Physical Examination.

Papillary carcinoma usually is manifest as a palpably discrete thyroid nodule that moves upward when the patient swallows, but a cervical lymph node metastasis may be its only sign. A midline mass above the thyroid isthmus may be a metastatic lymph (Delphian) node or may be carcinoma within a thyroglossal duct that can be identified from its upward movement when the tongue is protruded. Papillary carcinoma may be a firm, nontender, discrete mass, but many are soft and cystic or diffusely infiltrate one lobe or the entire thyroid. Distant metastases are found less often at the time of diagnosis of papillary carcinoma than follicular carcinoma, but when they are found, the primary tumor is almost invariably large (see Fig. 40-1A and Fig. 40–5B).

Fine-Needle Aspiration.

Approximately 10% of thyroid nodules show clear evidence of malignancy, such as vocal cord paralysis, signs of invasion, or bulky lymph node metastases, whereas the others appear benign on examination. Neither the history nor the physical examination offers sufficient evidence of a nodule’s benign nature that further testing can be deferred (see Chap. 34, Chap. 35 and Chap. 39). The first test in a clinically euthyroid patient is FNA.46 Other tests are too nonspecific to be used first. Except for hyperfunctional (“hot”) nodules that are rarely malignant, most thyroid nodules—whether single in an otherwise normal gland or a dominant nodule in a multinodular goiter—require FNA for diagnosis. Although large-needle cutting biopsies can be done, FNA is considerably safer and is highly effective in obtaining sufficient cytology to identify the distinctive features of papillary carcinoma, including most of its variants46 (see Chap. 39). Nodules that yield diagnostic or suspicious cytology are excised; the others are scanned to exclude hot nodules, whereas benign nodules are simply observed or sometimes treated with thyroxine-suppressive therapy. Thyroxine suppression should not be done without prior FNA and should not be used as a diagnostic test, because thyroid carcinomas may appear to shrink.46

Prior Neck Irradiation.

FNA should be the first test performed on a palpable thyroid nodule in a euthyroid patient with a history of head-and-neck irradiation. An asymptomatic patient with a palpably normal thyroid gland who has history of head and neck irradiation should not undergo ultrasonography because nearly 90% of such patients have thyroid nodules found by this test, most of which are benign.9,47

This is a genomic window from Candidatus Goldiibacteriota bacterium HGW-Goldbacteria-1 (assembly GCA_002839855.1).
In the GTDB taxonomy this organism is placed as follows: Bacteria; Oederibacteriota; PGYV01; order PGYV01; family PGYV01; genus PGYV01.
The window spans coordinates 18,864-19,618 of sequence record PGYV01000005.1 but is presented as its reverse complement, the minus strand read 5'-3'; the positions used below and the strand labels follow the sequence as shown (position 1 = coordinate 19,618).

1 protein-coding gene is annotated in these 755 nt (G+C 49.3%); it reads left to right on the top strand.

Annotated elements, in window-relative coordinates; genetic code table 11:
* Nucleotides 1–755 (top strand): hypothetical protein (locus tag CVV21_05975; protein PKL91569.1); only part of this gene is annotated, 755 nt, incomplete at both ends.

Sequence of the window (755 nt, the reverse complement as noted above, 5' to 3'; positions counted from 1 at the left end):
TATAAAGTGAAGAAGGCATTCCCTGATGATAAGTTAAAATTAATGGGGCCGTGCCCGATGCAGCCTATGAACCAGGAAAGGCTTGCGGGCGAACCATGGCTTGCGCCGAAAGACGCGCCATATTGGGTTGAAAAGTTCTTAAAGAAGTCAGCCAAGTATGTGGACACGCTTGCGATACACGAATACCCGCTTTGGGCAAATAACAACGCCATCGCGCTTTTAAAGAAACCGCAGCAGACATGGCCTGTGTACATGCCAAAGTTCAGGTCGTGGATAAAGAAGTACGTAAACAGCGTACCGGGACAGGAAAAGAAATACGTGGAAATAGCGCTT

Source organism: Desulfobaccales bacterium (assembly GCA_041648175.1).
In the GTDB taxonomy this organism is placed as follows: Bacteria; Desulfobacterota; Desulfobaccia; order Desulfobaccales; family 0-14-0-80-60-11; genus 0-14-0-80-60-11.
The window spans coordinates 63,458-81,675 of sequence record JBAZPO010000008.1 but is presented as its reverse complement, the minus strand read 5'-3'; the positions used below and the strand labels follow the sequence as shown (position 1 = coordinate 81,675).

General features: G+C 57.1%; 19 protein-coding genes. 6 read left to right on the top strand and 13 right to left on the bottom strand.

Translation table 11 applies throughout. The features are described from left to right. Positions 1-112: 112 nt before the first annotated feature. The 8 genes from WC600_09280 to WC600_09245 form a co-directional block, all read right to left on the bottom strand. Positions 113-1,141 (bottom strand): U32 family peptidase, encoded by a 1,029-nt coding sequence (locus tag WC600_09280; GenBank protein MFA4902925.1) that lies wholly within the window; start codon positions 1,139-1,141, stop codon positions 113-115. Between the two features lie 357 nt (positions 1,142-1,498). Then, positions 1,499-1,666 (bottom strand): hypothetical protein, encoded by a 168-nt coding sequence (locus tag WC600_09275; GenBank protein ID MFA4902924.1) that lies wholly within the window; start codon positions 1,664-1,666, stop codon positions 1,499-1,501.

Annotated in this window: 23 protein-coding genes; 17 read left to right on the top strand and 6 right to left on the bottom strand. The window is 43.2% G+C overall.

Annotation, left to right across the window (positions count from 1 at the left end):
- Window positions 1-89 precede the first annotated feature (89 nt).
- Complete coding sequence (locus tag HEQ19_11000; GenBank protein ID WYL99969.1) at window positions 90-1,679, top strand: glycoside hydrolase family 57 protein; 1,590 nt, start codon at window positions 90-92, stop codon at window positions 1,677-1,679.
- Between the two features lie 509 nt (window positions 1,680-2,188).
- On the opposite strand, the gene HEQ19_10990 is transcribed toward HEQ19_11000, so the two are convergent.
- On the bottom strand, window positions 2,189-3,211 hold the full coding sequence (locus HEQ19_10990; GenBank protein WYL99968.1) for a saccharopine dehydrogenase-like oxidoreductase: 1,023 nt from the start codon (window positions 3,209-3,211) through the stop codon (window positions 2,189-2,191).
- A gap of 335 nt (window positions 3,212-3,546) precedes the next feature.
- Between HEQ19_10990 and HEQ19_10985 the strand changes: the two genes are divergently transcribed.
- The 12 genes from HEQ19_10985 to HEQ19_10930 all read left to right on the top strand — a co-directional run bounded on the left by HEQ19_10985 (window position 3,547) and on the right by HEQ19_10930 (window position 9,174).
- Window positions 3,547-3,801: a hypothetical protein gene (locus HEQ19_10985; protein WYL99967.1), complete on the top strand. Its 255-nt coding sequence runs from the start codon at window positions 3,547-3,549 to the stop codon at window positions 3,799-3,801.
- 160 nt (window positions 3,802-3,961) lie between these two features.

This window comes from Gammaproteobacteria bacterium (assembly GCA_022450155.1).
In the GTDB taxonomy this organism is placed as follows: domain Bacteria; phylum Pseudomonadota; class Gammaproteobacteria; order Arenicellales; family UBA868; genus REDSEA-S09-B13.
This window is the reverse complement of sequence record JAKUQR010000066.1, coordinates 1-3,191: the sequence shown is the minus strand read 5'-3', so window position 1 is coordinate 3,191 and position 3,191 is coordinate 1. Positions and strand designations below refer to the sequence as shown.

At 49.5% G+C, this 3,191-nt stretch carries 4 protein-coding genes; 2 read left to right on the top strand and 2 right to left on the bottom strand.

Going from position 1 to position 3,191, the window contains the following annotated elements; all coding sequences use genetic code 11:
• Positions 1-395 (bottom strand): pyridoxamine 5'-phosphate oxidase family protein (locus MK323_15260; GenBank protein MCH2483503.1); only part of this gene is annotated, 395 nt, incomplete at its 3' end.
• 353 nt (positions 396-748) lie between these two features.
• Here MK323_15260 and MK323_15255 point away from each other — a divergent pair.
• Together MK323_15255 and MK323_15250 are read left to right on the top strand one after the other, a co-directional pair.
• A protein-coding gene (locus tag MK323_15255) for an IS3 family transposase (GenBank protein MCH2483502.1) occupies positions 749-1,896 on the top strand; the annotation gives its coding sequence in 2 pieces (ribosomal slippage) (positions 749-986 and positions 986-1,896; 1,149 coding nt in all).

Ultrasonography reveals thyroid lesions <1 cm in ˜50% of the healthy middle-aged population.48,49 Thyroid hormone does not prevent the appearance of thyroid nodules or cancer in previously irradiated patients with a palpably normal thyroid gland,45 but it does reduce the recurrence of nodules in irradiated patients who have undergone thyroid surgery for benign thyroid nodules.50


Once the diagnosis is established, the prognosis is determined by an interaction of three variables: tumor stage, the patient’s age, and therapy. The cancer-specific mortality rate is <10% over three decades, but distant metastases or serious local recurrences can occur many years after initial therapy.3,11

Delay in Diagnosis.

The author of this chapter has found that the median time from the first manifestation of thyroid cancer—nearly always a neck mass—to initial therapy was 4 months in patients who survived and 18 months in those who died of cancer (P <.001).3 The 30-year cancer mortality was nearly twice as high when therapy was delayed for longer than a year than when it was done within 12 months of a nodule’s discovery (13% vs. 6%, P <.001).3

Age at Time of Diagnosis.

Age is the most important prognostic factor. The adverse effect of age appears at ˜40 years and becomes progressively worse thereafter, increasing at a steep rate after age 60 years, when men have the worst prognosis.3,11 The response to therapy is most favorable in younger patients whose tumors concentrate 131I.51,52 and 53

Prognosis in Children.

Outcome is usually favorable in children, although their tumors are typically at a more advanced stage, with more local and distant metastases than are those of adults at the time of diagnosis.51,53,54 and 55 Recurrence rates in children are ˜40% over several decades compared with 20% in adults.3,53 The rate of pulmonary metastases in children is almost twice that in adults, reaching more than 20% in some series.3,11,54 Their prognosis for survival is, however, excellent, with or without a history of irradiation, except for those younger than age 10 years, who have high mortality rates.51,52 and 53 Nonetheless, despite the relatively good prognosis in children, one study found that children with thyroid cancer had, as a group, poorer long-term survival rates than did normal children.56

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Aug 24, 2016 | Posted by in ENDOCRINOLOGY | Comments Off on PAPILLARY THYROID CARCINOMA